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The Six Degrees of Warming in a Decarbonizing World

We are all familiar with the terms climate change and global warming, yet the process of identifying the cause and then effectively agreeing on best practices to reduce the issue has been an ongoing dialogue for over three decades. While commitments to reduce environmental impacts vary, it is important to achieve a declining average carbon intensity, or amount of carbon emitted per unit of energy consumed, from primary energy over time. These primary energy sources include fossil carbon fuels, solar energy, gravitational and rotational forces of tides and oceans, geothermal heat and wind energy are converted into energy carriers and then energy services. A major contributing factor to decarbonization is the substitution of cleaner fuels with low carbon content, with fossil fuels having a high carbon content.

How to limit warming to 2ºC

According to PricewaterhouseCoopers (PwC) newly-published fourth edition of the Low Carbon Economy Index, we have not taken the necessary steps globally to increase the rate of emissions cuts in major emerging economies to effectively slow down the warming trend. The PwC points out the brevity of the situation in a world that is far from being on target to achieve a sustainable or resilient energy future:

"Our Low Carbon Economy Index evaluates the rate of decarbonisation of the global economy that is needed to limit warming to 2ºC. This report shows that global carbon intensity decreased between 2000 and 2011 by around 0.8% a year. In 2011, carbon intensity decreased by 0.7%. The global economy now needs to cut carbon intensity by 5.1% every year from now to 2050. Keeping to the 2ºC carbon budget will require sustained and unprecedented reductions over four decades. Governments’ ambitions to limit warming to 2ºC appear highly unrealistic.”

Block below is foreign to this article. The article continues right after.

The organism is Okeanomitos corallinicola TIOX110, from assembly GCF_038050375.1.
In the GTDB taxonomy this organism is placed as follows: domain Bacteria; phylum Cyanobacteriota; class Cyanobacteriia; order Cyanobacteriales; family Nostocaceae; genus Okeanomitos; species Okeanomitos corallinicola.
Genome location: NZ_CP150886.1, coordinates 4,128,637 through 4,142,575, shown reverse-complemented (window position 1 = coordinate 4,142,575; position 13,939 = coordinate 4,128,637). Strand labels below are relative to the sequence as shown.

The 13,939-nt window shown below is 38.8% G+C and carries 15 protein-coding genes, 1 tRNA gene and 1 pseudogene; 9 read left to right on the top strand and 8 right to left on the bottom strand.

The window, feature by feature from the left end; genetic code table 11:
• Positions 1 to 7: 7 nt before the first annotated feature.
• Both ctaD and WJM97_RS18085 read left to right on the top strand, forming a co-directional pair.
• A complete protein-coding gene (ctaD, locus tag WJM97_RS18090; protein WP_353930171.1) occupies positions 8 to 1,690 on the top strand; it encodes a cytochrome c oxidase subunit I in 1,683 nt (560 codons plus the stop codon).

Each year the global carbon budget is evaluated to assess the amount that has been ‘spent’ and how much emissions reductions are needed to achieve below the 2 target. The internationally agreed upon warming target of 2ºC above the pre-industrial levels which, according to analysts, is the threshold that could prevent the world from experiencing ‘at least six degrees of warming’ by the end of this century. The critical issue is that the 2º scenario is no longer valid. The PwC research stated that even if we achieve an improvement in our rate of decarbonization by six-fold, we still gain only a 50% chance of avoiding the 2 degree threshold. Note that an increase by 6ºC of warming is the equivalent to 10.8ºF.

An area of concern stems from the growing energy demands of emerging economies such as Russia, Mexico, and India. The rising GHG emissions from emerging economies have far exceeded the record decarbonization levels of industrial countries such as France, Germany and the U.K. According to the International Energy Agency, its figures published in May stated that CO2 emissions in 2011 rose to 31.6 gigatons, an increase of 3.2 per cent from 2010. Although many countries have stepped up their efforts to reduce emissions, without a radical policy shift we are on track for a warmer planet.